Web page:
Wood-boring Beetles: After termites, wood-boring beetles are the most important wood-destroying insects in homes. The amount of damage that wood-boring beetles cause depends on many factors. The type of wood (hardwood or softwood), the moisture of the wood, and the environmental conditions at the infestation site all affect the severity of beetle damage. There are four major types of wood-boring beetles, namely, (1) Anobiid beetles—there are more than 20 kinds of these beetles, a few of which infest wood and most infest grain products; (2) Lyctid Powderpost beetles—there are more than 35 kinds in the United States and they infest hardwoods such as oak; (3) Bostrichid Powderpost beetles—these are sometimes referred to as “false” or “large” powderpost beetles, bamboo bores or lead-cable borers and they infest freshly cut hardwood; and (4) old house borer beetles, which belong to a group called Cerambycid beetles—they infest softwoods, especially pine, and can be found in old houses, but more commonly in new homes. Among the commonly used chemical compounds is chlorpyrifos applied as a 0.25 to 0.5 percent solution in water.

Gypsy Moth—In North America the gypsy moth (Lymantria dispar) is known to feed on the foliage of hundreds of species of plants, but its most common hosts are oaks and aspen. Gypsy moth hosts are located throughout most of the contiguous United States but the highest concentrations of host trees are in the southern Appalachian Mountains, the Ozark Mountains, and in the northern Lake States. Gypsy month populations are typically eruptive in North America; in any forest stand densities may fluctuate from near 1 egg mass per hectare to over 1,000 per hectare. When densities reach very high levels, trees may become completely defoliated. Several successive years of defoliation, along with contributions by other biotic and abiotic stress factors, may ultimately result in tree mortality. In most northwestern forests, less than 20 percent of the trees in a forest will die but occasionally tree mortality may be very heavy.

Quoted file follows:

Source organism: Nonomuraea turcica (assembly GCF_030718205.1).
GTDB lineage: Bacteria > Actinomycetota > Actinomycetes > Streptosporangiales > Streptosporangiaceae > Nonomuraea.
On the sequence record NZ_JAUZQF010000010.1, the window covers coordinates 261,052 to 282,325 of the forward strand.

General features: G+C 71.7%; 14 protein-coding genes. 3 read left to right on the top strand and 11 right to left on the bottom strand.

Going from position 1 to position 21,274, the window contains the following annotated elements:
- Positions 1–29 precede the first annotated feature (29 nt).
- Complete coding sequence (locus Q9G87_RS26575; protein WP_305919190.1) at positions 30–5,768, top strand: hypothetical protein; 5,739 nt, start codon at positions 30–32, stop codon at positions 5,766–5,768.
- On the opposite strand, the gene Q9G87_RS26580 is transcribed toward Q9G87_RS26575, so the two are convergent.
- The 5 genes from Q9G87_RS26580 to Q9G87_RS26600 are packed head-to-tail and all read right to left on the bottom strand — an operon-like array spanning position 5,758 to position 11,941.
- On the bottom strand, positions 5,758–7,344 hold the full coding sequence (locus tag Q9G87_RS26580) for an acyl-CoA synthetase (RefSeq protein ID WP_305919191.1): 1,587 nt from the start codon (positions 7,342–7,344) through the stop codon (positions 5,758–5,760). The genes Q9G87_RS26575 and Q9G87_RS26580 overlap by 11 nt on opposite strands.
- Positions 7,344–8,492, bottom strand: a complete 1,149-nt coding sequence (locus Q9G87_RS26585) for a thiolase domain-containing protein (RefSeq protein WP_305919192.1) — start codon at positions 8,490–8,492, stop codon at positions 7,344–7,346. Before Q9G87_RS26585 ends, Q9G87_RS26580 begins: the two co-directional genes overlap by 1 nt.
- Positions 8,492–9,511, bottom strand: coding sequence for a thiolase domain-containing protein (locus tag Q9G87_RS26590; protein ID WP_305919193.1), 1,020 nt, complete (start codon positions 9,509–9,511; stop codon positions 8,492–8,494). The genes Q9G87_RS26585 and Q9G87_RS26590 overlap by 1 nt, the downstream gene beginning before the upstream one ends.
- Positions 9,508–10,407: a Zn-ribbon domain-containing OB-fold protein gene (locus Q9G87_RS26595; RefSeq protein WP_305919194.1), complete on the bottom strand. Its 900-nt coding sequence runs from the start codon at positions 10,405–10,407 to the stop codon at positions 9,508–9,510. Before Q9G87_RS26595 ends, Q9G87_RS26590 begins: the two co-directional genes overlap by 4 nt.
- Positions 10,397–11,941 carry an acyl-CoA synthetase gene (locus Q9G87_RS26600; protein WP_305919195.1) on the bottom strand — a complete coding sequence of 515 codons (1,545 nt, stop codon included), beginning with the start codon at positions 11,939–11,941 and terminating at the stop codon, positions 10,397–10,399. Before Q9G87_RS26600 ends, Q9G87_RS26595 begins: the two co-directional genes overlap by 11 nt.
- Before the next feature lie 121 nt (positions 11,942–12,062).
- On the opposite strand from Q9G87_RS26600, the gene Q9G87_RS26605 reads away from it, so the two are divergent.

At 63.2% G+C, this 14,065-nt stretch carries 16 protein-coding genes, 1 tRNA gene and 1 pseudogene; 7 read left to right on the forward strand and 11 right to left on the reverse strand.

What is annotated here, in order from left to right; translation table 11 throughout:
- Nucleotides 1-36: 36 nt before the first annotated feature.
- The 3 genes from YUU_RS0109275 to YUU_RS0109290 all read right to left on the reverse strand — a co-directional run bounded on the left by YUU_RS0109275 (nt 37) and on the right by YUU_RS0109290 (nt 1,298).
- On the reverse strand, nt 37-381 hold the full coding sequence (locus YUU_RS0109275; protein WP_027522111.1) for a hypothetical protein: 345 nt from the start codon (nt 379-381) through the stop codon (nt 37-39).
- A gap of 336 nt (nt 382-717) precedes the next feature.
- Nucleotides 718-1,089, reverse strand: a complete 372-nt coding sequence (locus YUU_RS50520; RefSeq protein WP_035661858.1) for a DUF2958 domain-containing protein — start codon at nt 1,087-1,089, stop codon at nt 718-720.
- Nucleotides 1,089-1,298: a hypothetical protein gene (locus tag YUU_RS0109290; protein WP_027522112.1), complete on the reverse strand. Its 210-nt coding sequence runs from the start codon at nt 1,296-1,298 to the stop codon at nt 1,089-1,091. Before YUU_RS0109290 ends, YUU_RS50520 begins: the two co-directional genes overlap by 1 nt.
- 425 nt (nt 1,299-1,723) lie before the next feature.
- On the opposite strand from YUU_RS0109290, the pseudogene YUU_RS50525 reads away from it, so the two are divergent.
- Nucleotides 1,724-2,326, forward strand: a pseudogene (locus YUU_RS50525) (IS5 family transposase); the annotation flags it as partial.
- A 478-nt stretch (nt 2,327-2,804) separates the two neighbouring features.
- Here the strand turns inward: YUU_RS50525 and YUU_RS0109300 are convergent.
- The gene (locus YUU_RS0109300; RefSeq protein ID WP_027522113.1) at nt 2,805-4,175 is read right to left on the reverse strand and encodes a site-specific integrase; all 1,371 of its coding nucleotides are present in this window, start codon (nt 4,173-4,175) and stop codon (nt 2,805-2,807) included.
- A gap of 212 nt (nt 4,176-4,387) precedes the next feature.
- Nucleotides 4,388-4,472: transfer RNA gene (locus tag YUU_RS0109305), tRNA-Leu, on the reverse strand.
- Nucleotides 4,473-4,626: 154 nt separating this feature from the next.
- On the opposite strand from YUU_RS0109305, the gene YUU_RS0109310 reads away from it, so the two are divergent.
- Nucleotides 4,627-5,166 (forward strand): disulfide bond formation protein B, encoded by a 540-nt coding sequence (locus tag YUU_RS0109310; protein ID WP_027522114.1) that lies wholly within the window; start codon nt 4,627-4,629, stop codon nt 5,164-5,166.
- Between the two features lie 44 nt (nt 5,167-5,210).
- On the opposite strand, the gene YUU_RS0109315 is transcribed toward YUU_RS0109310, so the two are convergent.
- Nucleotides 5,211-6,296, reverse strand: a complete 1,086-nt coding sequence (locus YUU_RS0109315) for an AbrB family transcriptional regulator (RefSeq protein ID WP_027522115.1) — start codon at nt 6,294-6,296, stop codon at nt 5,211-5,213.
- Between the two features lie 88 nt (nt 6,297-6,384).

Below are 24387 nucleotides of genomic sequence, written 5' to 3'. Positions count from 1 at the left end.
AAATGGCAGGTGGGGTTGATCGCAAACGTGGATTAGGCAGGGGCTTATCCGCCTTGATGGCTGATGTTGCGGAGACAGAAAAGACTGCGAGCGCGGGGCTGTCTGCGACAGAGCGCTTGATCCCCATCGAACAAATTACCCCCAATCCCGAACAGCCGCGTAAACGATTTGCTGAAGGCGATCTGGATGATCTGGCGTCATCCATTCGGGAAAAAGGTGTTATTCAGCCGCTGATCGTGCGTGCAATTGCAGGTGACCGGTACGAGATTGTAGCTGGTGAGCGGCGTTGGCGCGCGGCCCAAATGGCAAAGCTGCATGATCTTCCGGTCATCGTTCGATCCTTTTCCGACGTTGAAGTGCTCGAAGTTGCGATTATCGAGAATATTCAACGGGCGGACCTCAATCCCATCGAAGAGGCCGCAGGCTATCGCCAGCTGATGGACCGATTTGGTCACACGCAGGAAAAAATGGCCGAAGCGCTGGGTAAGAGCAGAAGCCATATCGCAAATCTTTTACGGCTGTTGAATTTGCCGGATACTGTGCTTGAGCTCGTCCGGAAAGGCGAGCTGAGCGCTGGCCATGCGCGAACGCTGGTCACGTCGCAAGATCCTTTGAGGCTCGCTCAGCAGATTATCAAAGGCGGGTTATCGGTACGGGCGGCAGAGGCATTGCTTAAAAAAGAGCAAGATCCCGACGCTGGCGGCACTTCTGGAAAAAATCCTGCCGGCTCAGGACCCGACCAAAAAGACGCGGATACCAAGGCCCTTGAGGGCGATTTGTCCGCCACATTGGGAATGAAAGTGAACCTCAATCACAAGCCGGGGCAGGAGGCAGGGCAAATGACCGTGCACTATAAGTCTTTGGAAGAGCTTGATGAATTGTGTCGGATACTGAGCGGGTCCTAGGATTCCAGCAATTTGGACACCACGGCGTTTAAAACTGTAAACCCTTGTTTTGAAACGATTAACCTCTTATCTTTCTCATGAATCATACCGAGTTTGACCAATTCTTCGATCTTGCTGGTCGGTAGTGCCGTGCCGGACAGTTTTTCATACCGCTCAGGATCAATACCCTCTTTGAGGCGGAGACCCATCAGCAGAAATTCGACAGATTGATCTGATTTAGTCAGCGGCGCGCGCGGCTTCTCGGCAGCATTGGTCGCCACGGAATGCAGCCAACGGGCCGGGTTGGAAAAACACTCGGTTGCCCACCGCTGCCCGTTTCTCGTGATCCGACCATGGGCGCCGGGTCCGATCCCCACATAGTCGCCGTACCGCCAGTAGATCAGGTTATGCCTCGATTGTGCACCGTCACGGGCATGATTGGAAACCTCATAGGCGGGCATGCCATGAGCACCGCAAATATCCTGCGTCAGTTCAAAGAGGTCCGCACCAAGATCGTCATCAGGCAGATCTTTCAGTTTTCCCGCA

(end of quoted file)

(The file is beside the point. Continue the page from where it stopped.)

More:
Effective chemical compounds used to control the gypsy moth are acephate, carbaryl, and diflubenzuron.